• Arthur D Little opens an office in Colombia.
  • Dr Adrian Lucas of Scientific Generics announces the development of a video-on-demand (VOD) service and predicts it will have a major impact on viewing habits.  He also predicts that the high street will lose out to home shopping in areas such as travel.
  • Strategy firms report a 33% increase in fee income.

January 1995

  • The IMC introduces the Certified Management Consultant designation for its qualified consultants, following a decision by the ICMCI to make CMC the worldwide designation for all qualified institute members. The Institute also issues a revised code of practice.
  • KPMG announces plans to grow the consultancy practice by 50% and reach 1500 consultants by 2000.  Head of UK consultancy Alan Reid also says the firm will narrow its focus to concentrate on business transformation, closing is marketing practice and other minor service lines. The firm sees a increase of 10% in fee income, following a 12% drop the previous year.  The firm also incorporates its Dutch office, but says this is not the start of a global initiative.
  • The new edition of the European Management Consultants Director has 27% more firms listed. Half the firms listed employ less than 10 staff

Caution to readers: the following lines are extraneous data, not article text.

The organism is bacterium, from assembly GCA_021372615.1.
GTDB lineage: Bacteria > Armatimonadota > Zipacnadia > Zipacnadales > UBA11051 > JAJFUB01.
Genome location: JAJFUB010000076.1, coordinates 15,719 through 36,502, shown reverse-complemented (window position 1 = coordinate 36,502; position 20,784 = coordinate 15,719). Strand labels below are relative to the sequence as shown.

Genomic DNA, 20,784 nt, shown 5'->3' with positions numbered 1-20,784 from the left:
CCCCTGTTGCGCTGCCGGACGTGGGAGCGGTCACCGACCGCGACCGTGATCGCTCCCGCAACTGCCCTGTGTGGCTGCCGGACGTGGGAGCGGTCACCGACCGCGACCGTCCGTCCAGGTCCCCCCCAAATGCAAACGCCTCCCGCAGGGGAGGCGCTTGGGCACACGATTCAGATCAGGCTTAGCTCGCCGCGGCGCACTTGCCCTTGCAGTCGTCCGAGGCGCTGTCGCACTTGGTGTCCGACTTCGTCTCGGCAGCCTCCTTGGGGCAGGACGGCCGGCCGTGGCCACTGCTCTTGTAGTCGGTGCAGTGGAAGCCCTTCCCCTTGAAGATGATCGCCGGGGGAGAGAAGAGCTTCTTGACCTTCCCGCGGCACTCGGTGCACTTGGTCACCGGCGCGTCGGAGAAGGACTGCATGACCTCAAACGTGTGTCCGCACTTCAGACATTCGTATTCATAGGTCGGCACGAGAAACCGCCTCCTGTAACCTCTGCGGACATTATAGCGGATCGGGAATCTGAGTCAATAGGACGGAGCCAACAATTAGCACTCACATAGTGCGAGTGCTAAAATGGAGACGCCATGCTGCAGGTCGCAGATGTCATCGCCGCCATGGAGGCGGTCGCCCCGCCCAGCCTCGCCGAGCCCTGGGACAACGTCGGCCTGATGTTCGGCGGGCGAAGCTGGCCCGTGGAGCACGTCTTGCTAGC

• Roland Berger predicts 7% growth in fee income in 1994 to £130m and claims to be the sixth largest consultancy in the world, and the second largest in Europe after McKinsey.
  • Search and Selection firm West Petty reports that advertising agencies are recruiting management consultants
  • A British Telecom report finds that 28% of consultancy firms have staff that work from home (or plan to do so) and that 31% of individual consultants are now teleworkers.
  • Logica says it plans to increase its consultancy headcount by 50% to 150.
  • George Cox leaves P-E International to become chief executive of Unisys UK, reporting to Malcolm Coster, president of Unisys Europe/North Africa

June 1997

  • Management consultancy is the 5tth most popular career among university finalists according to the Sunday Times Graduate Careers Survey attracting  11.3% of applicants.
  • Paul Lynch becomes IMC president succeeding Geoff Kitt (1994) Dr Peter Tomkins (1995) and Barry Curnow (1996) and vows to continue the change programme initiated by Kitt.
  • Following a successful partnership with the Hungarian Association of Management Consultants (VTMSZ) to develop the association and the Hungarian consultancy industry, The British Council funds an MCA project to work with the Bulgarian MCA,
  • PwC forms a global alliance with IT services firm Origin sparking rumours of a merger
  • KPMG sets up “rapid deployment force” of SAP consultants, KPMG Implementation Services based in Luxembourg) with ambitions to expand the offering to  PeopleSoft and Baan.